Royal Beach Palace

The mid-range, 155-room Royal Beach Palace is an affordable property with dated rooms about a 10-minute walk from the beach in Fort Lauderdale. The hotel’s rooms and suites are clean and spacious, albeit simply decorated with outdated decor. Standard amenities consist of furnished balconies, microwaves, fridges, flat-screen TVs, and writing desks. Amenities are limited here but include small outdoor pools, an average all-day American restaurant, and a popular tiki bar with fun cocktails. There’s an advertised free shuttle to the public beach with loungers and umbrellas available, though travelers have complained that it doesn’t run at times. It’s worth considering the slightly more expensive Sonesta Fort Lauderdale Beach, which is modern, across the street from the beach, and packed with amenities.

Las Casas Filipinas de Acuzar

The mid-range Las Casas Filipinas de Acuzar is a charming reconstruction of an 18th-century village in Bagac. Sprawling, beachfront grounds feature quaint Spanish colonial-style architecture, cute cobblestone streets, horse-drawn carriages, and balsa boats ferrying people along the river that runs through this “living museum.” The property also comprises a 217-room hotel and 16 private casas that sleep from two to 16 people. The spaces hark back to another era, but still have modern amenities such as flat-screen TVs, free Wi-Fi, and large bathrooms with separate tubs and showers. However, like much of the resort, they’re showing wear and have some maintenance issues. Additionally, there are no elevators, so guests with mobility issues should request a ground-floor unit. Dining options include five restaurants serving local and international fare, plus free breakfast, but food receives mixed reviews. Other features include cultural shows, water sports, an outdoor pool, and a spa for massages. Walking tours and balsa river cruises are included in room rates, or they can be booked as a day tour. Travelers wanting an affordable beach hotel may prefer Stilts Calatagan Beach Resort, which has overwater villas.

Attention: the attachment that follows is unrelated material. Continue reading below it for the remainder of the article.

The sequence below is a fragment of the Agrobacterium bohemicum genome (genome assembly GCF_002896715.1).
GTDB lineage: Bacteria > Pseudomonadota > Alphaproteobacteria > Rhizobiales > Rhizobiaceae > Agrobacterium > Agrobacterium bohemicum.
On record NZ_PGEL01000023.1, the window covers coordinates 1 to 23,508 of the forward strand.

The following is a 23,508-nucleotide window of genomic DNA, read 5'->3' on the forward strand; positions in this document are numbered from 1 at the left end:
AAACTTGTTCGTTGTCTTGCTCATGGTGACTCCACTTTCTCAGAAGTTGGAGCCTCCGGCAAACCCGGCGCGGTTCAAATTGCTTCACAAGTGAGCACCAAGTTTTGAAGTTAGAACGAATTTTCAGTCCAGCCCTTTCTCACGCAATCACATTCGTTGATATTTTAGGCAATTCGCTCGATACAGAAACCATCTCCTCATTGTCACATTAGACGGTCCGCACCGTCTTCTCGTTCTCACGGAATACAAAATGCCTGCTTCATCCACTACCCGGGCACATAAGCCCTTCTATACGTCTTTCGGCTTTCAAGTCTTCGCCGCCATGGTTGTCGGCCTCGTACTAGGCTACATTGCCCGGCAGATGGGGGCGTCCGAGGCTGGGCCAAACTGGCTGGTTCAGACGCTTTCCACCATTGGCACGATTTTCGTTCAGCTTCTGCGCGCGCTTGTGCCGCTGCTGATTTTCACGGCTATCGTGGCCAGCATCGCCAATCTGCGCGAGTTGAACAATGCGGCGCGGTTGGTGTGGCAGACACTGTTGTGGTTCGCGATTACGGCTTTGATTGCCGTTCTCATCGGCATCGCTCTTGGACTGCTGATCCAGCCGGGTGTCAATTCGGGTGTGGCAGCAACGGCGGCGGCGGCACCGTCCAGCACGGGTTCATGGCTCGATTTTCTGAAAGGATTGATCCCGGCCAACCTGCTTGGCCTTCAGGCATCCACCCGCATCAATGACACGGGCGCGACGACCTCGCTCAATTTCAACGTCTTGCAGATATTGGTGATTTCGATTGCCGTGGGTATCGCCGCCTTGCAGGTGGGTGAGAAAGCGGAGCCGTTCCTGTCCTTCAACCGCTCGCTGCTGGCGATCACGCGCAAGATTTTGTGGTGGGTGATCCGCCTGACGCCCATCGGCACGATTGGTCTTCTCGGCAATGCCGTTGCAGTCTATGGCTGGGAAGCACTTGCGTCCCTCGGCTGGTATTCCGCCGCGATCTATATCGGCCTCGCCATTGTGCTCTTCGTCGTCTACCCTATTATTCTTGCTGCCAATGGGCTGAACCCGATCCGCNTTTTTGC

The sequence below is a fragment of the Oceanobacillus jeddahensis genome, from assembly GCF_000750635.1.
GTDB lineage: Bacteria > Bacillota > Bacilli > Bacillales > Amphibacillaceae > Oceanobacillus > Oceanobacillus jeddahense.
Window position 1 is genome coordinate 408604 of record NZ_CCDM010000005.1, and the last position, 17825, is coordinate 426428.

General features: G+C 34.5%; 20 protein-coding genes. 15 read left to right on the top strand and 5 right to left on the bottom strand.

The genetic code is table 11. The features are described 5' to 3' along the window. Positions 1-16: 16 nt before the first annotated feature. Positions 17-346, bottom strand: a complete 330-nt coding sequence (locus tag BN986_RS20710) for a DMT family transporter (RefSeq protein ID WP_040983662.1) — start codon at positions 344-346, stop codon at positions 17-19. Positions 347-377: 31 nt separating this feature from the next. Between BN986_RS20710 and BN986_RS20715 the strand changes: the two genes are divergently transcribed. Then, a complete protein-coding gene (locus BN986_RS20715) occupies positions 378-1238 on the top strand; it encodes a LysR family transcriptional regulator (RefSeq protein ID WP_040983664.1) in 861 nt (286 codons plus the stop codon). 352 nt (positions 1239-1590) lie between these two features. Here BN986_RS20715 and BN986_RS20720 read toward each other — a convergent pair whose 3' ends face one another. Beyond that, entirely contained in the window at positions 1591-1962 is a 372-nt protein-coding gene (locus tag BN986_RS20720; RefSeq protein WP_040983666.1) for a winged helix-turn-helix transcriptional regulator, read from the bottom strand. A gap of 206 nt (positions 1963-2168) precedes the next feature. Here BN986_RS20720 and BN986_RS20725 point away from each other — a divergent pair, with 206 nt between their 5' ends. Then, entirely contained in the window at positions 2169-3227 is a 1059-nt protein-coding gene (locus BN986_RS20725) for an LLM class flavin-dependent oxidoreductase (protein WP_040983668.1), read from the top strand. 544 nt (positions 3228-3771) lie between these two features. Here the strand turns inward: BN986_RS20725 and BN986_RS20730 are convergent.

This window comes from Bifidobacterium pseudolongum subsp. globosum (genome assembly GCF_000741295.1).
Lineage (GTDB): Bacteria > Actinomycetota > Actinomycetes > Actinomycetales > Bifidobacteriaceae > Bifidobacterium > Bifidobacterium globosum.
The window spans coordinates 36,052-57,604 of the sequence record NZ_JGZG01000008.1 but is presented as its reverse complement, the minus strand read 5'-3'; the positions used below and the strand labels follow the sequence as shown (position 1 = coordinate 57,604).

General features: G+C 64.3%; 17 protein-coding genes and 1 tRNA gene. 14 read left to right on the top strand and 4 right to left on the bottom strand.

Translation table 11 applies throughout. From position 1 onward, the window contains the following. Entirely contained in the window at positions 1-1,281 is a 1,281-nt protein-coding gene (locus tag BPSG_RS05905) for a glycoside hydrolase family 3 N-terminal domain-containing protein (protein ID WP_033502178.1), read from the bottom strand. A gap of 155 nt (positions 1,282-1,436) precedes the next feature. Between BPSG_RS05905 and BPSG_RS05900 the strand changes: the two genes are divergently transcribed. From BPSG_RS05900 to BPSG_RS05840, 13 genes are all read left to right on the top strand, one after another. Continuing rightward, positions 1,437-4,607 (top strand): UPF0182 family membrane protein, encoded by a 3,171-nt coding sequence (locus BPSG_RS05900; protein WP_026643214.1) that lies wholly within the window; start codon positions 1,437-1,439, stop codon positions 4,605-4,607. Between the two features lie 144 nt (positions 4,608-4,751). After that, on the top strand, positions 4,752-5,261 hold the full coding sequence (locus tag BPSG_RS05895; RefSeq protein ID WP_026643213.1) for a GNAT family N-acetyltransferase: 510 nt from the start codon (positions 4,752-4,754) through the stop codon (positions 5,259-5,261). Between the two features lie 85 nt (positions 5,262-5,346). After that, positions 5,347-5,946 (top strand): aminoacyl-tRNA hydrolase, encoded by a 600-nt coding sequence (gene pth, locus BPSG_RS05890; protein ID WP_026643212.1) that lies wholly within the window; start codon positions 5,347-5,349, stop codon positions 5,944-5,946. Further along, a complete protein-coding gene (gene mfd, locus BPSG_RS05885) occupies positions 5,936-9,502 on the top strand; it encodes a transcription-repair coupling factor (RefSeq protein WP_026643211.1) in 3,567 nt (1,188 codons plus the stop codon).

Pod Brooklyn

Based on the Japanese-led micro-hotel concept, the mid-range Pod Brooklyn Hotel offers compact, efficiently designed rooms, and limited services — as a trade-off for very reasonable prices and a stellar Williamsburg location. While all of the 249 modular rooms are teeny, they’re uber-modern and cleverly decked out with flat-screen TVs, work desks, under-bed drawers, and multi-plug tech outlets near bed pillows. However, the shower-over-toilet bathrooms aren’t for everyone. Freebies include Wi-Fi, loaner bikes, and walking tours of Manhattan and Brooklyn. The mezzanine level is a great spot to get some work done or socialize, while the adjacent burger joint serves up breakfast, brunch, and craft beers. All up, Pod Brooklyn is a clean, comfortable — even somewhat stylish — option for budget-conscious travelers. As a boutique alternative with a gym, try the Hotel Indigo, though rates are higher.

Cliffside Resort Condominiums